Every new diver faces the issue of whether to buy new equipment immediately to use during their lessons, or to use the shop's rental gear. There's no single answer, as the issue depends on your budget and risk tolerance. So let's explore your alternatives.
Whether you are gearing up for diving in BC or in tropical warm water, there are four categories of gear that you will be needing and using:
- Personal gear - mask, snorkel, fins.
- Scuba unit - regulator, BCD, lead weights, air cylinders.
- Exposure protection - wetsuit, drysuit, undergarments, hood, gloves, booties.
- Accessories - tools, safety equipment, communication aids, hobbies and spare parts including: computer, compass, dive light, knife, slate, signalling sausage, marine radio/GPS locator, gear bags, tool box, etc.
The cost of fully equipping yourself for diving in BC can easily reach $5,000 for middle-of-the-road quality, so you will likely prefer to budget and accumulate your gear incrementally. What factors should you consider and what should your priorities be?
- Firstly, you must understand that whether you own or rent the gear you carry into the ocean there will always be some risk of equipment malfunction. Dive shop rental gear is by definition used gear, much of which needs regular maintenance and repair. Some rental gear is very old and all of it gets mistreated. We strongly urge you to fully inspect and test all rental gear before you take it into the ocean. Don't trust blindly. If you don't like some piece of equipment you've been given, ask for a different one. And if you decide to buy some gear, recognize that you are taking on the responsibility to service and maintain it to manufacturer standards.
- Secondly, whether you own or rent your gear, dive gear can and does break down, and it does malfunction. Busy dive shops all over the world often fail to notice or consciously ignore deteriorating or malfunctioning equipment. Scary but true. Often, no repairs or maintenance are performed before the equipment experiences a failure. Believe me.....I have many stories about rental gear failures from my own experiences as an instructor and international traveller, including gear failures underwater. But you can mitigate a lot of risk and disappointment by using your own gear and servicing it regularly.
- Pricing is important, but buying from the internet costs you more over the full lifecycle of the equipment. It's smart to establish an ongoing relationship with a dive shop operator. Buy your gear and get it serviced at the same place. You will not only be better informed, you will get better, faster service and pay lower gear maintenance costs than if you buy your gear from the internet and then try to find someone qualified and licensed to service it.
1 Buy a premium, well-fitting mask and spare mask strap. $100-150. It will last you 10 years or more. It fits easily into luggage. You can also use it for snorkelling. Nothing sucks the fun out of diving more than an ill-fitting leaky mask. Every diver has a unique facial profile, nose shape and size and visual acuity. It's imperative that you wear a mask that fits, feels comfortable and allows you to see everything that you need and want to see. Some models will accept prescription lenses, which usually cost an extra $200.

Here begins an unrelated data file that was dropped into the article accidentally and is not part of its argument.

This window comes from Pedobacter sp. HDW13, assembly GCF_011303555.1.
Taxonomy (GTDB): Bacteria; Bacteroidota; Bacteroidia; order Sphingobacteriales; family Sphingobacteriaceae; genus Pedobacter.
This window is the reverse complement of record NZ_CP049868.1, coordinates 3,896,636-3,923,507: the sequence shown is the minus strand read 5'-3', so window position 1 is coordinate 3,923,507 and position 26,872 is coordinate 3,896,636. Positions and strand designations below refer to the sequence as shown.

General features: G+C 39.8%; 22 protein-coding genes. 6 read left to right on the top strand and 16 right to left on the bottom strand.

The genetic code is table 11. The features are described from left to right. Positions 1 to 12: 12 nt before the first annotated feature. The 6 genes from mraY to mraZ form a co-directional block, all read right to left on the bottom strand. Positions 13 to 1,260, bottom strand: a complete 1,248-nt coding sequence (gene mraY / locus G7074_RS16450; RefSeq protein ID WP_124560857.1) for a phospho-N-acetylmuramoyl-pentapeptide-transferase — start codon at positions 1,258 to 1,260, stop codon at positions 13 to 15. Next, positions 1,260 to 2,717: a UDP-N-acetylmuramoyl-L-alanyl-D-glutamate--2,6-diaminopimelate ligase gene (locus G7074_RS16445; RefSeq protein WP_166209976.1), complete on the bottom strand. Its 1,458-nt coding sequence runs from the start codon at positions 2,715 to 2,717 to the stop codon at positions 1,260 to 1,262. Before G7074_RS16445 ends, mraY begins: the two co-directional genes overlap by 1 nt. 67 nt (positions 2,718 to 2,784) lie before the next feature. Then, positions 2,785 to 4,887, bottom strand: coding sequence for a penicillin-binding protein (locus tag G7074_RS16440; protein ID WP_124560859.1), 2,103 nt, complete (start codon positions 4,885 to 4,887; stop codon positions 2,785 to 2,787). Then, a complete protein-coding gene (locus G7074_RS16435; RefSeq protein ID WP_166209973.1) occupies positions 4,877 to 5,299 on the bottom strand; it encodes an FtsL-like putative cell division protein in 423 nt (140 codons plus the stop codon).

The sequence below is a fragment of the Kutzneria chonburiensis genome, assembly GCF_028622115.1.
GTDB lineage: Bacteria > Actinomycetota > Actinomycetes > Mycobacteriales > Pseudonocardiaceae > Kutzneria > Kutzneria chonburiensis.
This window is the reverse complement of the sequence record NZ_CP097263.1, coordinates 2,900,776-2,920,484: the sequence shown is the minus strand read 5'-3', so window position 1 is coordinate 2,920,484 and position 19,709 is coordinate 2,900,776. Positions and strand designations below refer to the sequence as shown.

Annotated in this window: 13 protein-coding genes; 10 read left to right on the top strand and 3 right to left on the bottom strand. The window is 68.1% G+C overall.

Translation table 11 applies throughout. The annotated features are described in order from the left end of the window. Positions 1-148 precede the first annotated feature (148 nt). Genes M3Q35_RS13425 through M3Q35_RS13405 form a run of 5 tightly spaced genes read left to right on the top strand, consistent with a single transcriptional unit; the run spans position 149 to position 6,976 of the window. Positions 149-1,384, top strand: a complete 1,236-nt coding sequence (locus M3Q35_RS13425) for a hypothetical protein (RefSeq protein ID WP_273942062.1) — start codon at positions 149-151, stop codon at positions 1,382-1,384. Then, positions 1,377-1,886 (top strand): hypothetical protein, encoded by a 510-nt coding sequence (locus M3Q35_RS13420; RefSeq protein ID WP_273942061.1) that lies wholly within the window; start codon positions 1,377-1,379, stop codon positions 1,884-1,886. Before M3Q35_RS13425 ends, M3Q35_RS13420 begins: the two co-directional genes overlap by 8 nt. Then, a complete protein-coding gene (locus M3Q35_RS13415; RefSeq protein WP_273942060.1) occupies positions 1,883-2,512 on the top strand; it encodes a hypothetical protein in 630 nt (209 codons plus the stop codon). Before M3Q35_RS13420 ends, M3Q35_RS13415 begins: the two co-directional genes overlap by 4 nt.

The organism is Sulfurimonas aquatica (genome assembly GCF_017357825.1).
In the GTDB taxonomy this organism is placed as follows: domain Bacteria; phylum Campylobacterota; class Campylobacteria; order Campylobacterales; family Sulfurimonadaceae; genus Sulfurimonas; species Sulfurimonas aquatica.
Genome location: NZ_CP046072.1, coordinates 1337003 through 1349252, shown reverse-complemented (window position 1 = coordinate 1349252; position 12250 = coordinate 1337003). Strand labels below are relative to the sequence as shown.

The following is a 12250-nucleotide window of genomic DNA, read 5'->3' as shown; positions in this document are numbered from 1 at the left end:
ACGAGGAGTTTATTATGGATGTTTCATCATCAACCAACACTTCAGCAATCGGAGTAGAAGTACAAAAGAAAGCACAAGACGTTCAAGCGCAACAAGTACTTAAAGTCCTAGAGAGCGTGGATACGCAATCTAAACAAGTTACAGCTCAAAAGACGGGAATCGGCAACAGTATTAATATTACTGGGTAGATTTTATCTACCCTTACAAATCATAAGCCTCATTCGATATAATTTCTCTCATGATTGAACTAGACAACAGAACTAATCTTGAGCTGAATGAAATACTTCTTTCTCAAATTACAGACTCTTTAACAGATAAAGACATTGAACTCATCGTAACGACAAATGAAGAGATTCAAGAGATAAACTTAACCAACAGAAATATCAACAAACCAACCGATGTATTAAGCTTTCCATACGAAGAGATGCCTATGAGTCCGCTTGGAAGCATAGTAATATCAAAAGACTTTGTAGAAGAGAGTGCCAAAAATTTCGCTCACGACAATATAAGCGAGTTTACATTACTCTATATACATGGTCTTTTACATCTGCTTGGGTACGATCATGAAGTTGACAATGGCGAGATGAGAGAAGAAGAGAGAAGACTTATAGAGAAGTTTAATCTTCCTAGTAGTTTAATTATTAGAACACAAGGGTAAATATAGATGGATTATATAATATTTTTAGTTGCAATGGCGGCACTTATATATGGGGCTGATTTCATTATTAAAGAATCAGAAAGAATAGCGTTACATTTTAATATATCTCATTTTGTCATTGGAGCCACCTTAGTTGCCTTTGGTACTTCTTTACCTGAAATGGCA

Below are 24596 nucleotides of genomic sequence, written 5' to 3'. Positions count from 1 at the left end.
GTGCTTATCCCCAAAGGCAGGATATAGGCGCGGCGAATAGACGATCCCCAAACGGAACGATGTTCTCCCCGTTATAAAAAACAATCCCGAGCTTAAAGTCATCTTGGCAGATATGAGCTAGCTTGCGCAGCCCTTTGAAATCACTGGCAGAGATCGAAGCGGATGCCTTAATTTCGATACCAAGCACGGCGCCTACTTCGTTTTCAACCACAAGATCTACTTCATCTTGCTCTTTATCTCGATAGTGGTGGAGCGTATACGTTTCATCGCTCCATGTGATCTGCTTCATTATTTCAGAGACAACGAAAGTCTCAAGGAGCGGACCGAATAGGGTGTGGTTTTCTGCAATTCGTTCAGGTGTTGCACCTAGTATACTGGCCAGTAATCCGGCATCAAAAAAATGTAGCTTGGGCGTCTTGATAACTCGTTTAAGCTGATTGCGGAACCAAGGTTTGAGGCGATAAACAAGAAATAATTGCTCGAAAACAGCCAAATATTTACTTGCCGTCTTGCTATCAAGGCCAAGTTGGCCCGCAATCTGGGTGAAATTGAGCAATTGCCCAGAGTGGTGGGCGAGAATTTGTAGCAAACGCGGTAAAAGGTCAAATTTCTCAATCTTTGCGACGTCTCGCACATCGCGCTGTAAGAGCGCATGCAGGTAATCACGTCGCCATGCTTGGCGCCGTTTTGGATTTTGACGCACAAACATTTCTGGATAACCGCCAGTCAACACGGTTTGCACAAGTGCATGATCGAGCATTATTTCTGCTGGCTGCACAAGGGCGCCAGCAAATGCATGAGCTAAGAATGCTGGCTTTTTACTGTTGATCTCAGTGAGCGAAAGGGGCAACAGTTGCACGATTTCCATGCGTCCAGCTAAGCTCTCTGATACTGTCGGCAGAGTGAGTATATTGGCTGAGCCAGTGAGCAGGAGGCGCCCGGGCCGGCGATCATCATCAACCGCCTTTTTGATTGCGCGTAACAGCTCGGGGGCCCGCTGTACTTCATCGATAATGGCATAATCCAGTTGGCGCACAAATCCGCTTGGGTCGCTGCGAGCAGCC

Snorkels cost $30 to $80.Unless you plan to do a lot of snorkelling, buy the cheapest snorkel you can find and a spare snorkel holder made of soft rubber/silicone, not hard plastic. Plastic snorkel holders break. The retail markup on snorkels is crazy, and for most divers it's not worth the expense to buy a premium dry snorkel. You can buy a snorkel directly from Chinese manufacturers, on Ebay, for $15 or less, delivered.
2 Buy premium fins, preferably split fins, and a spare fin strap. $200+. Bungie straps and spring straps are worth the extra expense. Diving with split fins will give you a consistent, predictable, soft ride, will minimize overexertion and thigh burn and will therefore maximize your swimming comfort and bottom times. Some fins come with a lifetime replacement warranty on both the fins and the fin straps. You'll never have to buy another pair or pay for maintenance. And you can avoid the spare straps if you get fins with spring or bungie straps.
3 If you decide to take the plunge and invest, buy the gear that you need to be 100% confident in its functionality and reliability, and can take travelling with you anywhere: a regulator with depth and pressure gauges, a compass and a computer. Total $1500-$2000. You'll also need some spare parts and tools for minor maintenance jobs, spare mouthpiece, low pressure hoses and computer battery.
The annual maintenance cost for a regulator is about $100. The regulator delivers air from the cylinder to your lungs for breathing, to your BCD and dry suit for buoyancy control and to your gauge console for monitoring tank pressure. It is imperative that this critical piece of equipment be in tip-top working condition at all times, so if you buy one, be sure to get it serviced annually, whether you're diving actively or only occasionally. If you haven't been diving in 6 months or more, get the regulator inspected before using it.